Moreover, CMDA is surveying the cases of lands which were not waterbodies in the First Masterplan, but have been considered waterbodies in the Second Master Plan. They have asked the collectorates to share the survey numbers of these lands.
Corrective measures for land reclassification
“Indiscriminate reclassification of waterbodies, grazing grounds, marshlands and such other eco-friendly areas for urban development has serious implications for ecological equilibrium and the stability of the ecosystem diversity. It can result in or exacerbate natural disasters like flooding, cyclones, droughts and earthquakes,” remarks KP Subramanian, a former professor of urban engineering at Anna University.
Moreover, he urges for a more scientific process of land reclassification, since the present guidelines are ambiguous. “Such guidelines give discretionary power to the decision makers and make them vulnerable to the allegation of favouritism. Thus, we need a detailed manual prepared by an interdisciplinary expert team based on scientific analyses.”
He says that the manual, for example, can categorise possible reclassifications:
- Acceptable as a matter of routine.
- Must not be classified under any circumstances such as waterbodies, wet agricultural land other ecologically sensitive lands
- Other categories with certain riders.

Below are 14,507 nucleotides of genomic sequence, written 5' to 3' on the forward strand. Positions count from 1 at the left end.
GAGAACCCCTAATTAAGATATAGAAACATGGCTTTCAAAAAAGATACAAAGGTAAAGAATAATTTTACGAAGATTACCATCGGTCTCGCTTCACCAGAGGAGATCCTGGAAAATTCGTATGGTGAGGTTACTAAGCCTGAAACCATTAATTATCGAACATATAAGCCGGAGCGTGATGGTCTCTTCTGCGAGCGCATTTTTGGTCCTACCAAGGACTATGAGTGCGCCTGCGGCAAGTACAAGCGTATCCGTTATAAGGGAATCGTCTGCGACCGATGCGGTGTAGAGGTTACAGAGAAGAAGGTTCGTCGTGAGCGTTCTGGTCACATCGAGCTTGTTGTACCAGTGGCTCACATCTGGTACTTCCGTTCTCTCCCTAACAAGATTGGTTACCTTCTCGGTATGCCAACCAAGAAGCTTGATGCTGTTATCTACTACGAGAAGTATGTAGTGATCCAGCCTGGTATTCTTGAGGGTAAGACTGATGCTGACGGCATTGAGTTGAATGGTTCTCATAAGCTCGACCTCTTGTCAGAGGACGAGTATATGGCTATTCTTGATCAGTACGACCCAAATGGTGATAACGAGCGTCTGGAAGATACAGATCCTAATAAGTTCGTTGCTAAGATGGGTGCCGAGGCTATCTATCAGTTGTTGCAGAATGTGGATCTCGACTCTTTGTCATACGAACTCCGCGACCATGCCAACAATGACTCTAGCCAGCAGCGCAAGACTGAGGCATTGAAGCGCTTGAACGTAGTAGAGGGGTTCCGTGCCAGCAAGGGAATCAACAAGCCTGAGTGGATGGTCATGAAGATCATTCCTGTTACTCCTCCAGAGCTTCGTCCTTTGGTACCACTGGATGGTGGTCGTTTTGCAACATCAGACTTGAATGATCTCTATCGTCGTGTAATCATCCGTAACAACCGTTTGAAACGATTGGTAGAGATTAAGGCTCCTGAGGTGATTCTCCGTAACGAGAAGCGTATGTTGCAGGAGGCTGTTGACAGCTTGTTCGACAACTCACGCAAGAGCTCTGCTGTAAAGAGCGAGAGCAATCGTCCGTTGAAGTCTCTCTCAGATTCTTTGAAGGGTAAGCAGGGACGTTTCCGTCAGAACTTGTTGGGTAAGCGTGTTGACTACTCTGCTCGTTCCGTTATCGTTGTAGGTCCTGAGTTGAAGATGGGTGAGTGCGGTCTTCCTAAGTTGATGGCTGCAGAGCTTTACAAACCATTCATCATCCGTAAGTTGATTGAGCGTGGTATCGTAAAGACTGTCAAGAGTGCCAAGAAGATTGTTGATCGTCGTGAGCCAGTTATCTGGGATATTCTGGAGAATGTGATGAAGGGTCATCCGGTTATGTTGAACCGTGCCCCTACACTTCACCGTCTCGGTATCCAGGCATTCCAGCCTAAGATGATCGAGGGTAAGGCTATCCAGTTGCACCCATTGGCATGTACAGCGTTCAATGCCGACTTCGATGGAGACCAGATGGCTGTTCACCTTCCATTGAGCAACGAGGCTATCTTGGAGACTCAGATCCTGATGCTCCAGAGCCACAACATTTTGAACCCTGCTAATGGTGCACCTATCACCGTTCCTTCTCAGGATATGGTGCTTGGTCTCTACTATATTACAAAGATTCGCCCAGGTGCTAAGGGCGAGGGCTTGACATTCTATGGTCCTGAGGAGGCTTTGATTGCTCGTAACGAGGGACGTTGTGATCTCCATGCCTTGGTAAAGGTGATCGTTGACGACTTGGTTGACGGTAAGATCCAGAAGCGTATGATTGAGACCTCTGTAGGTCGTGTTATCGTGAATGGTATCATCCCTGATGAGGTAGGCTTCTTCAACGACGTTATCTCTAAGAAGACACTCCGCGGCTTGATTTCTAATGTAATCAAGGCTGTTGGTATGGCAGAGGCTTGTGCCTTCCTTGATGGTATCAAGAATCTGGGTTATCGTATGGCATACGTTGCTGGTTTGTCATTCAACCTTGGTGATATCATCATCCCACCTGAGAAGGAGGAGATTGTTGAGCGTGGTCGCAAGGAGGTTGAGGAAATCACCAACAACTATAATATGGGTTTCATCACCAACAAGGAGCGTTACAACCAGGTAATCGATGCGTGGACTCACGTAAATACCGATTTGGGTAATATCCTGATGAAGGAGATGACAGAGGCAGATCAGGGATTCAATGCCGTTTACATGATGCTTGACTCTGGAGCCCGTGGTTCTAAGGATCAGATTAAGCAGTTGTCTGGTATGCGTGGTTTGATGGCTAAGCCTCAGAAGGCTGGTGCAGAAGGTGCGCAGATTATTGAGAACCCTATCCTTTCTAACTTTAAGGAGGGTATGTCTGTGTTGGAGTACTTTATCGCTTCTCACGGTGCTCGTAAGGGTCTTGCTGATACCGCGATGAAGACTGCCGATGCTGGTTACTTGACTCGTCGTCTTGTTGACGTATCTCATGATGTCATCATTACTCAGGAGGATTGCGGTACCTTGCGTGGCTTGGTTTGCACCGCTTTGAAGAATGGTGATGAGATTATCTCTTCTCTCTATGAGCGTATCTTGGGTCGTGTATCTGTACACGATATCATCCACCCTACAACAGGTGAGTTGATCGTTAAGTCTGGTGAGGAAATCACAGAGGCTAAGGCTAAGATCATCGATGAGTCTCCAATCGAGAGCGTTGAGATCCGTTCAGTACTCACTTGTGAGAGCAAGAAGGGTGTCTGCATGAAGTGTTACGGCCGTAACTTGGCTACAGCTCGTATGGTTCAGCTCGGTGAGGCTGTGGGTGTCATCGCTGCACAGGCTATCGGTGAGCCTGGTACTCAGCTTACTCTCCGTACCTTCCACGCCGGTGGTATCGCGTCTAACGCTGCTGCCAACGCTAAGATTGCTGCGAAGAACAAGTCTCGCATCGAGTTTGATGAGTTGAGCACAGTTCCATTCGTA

“Now, we are coming up with a concept of TDRs [Transferable Development Rights] as a compensation mechanism. If the government takes any private land for public use, we have to give them development rights. The owners can sell it in the market and get money,” says Anshul.
CMDA plans to follow the Hyderabad model of TDRs. In Hyderabad, the buffer area around a waterbody is 30 metres. If the buffer area falls on private lands, the Hyderabad urban planning department compensates the owners with TDRs.
While land reclassification remains a complex and contentious issue, the need of the hour is to define the reclassification criteria to arrive at a uniform procedure that does not lend itself to questions or allegations around probity. This will ensure that the process is more transparent and the city makes serious efforts to conserve and protect what is left of its buffer zones and flood mitigation landscape.